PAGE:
Rather than focus just on reading, we decided to focus on learning through the concept of STREAM (Science, Technology, Reading, Experiences, Arts, and Math.) When children registered for the program, they received a SRC Logbook with different activities listed for each category as well as a place to keep track of their reading. Throughout the summer the children were encouraged to try the different activities, which they could then check off on their logbook. When the children had completed 15, 25, and 35 activities, they visited their local branch to enter a ballot to win prizes that are supplied courtesy of the Adopt-a-Library Literacy Program. The prizes are a good incentive for participation as well as an easy way for us to keep track of the numbers of activities that are being completed. In keeping with this, our library branches offered weekly programs that could count towards these activities. These activities included Hogwarts Hijinks, Slimy Science and Squishy Circuits, Minute to Win It, and more.

Ella Hunter gets to meet a caiman during a visit from Little Ray’s Reptile Zoo
Ella Hunter gets to meet a caiman during a visit from Little Ray’s Reptile Zoo

This program was not only fun but gave us the opportunity to work with other organizations. We encouraged kids to visit local museums and art galleries and we were able to work closely with the Community Access Program (C@P) on technology programs such as 3D printing, Makey Makey, LEGO Robotics, and more. Our branches are all C@P sites and, through C@P, three of these branches have 3D printers. Other items, like LEGO Mindstorm and Makey Makey kits, are shared among all of our branches. C@P also hires summer students to do programs so we encouraged our STREAM participants to take in some of the “cybercamps” that were offered for kids. Something else they could check off in their logbook!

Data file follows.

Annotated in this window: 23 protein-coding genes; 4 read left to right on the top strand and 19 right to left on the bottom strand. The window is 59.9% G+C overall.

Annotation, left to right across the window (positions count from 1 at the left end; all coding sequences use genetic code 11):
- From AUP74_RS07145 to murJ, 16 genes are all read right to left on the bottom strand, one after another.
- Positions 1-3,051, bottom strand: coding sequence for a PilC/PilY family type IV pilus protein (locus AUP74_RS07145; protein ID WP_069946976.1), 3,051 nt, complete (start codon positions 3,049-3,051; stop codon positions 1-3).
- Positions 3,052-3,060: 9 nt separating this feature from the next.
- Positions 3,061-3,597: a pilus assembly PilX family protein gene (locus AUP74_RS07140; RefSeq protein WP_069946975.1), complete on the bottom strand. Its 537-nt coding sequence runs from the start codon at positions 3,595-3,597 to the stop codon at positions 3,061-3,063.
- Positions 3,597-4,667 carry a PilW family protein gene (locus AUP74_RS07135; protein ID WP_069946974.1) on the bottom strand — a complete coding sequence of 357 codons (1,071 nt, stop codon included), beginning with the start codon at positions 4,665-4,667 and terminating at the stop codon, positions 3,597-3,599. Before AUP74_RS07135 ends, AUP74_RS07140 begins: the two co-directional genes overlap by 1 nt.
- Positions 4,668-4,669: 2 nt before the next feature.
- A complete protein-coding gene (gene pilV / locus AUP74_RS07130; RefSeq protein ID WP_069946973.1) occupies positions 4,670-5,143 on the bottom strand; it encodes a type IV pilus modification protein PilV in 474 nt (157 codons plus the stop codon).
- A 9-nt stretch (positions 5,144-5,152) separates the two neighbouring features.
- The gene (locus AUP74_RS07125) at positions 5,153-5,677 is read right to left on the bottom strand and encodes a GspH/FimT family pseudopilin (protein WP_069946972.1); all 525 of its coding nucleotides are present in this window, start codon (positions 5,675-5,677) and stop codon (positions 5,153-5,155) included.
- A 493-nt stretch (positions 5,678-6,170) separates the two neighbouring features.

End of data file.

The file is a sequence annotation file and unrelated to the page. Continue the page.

Liam and Roslyn Smith try out the Makey Makey
Liam and Roslyn Smith try out the Makey Makey

Although some avid readers missed counting their books this new approach was a great way to encourage non-readers to visit the library. All in all, it was a big success and we hope to build on it this year.

Canadian Libraries Spotlight: Vancouver Public Library

In January we put a call out for Canadian Youth Services Library content, and we have been overjoyed at the response! This post is the third in our guest post series highlighting the amazing work being done in Canadian libraries to serve children and families. Join us as guest blogger this week Jane Whittingham, Children’s Librarian at the Vancouver Public Library, talks about doing outreach in her community. *Pssst, click on Jane’s name to check out her totally awesome blog!*

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“So, what exactly does a librarian do all day?” I’m sure I’m not the only librarian who fields this question on a regular basis from curious friends and relations. While traditional reference and reader’s advisory remain important aspects of my work as a children’s librarian, what really surprises people is the amount of time I spend away from the reference desk, out of the branch and within the community.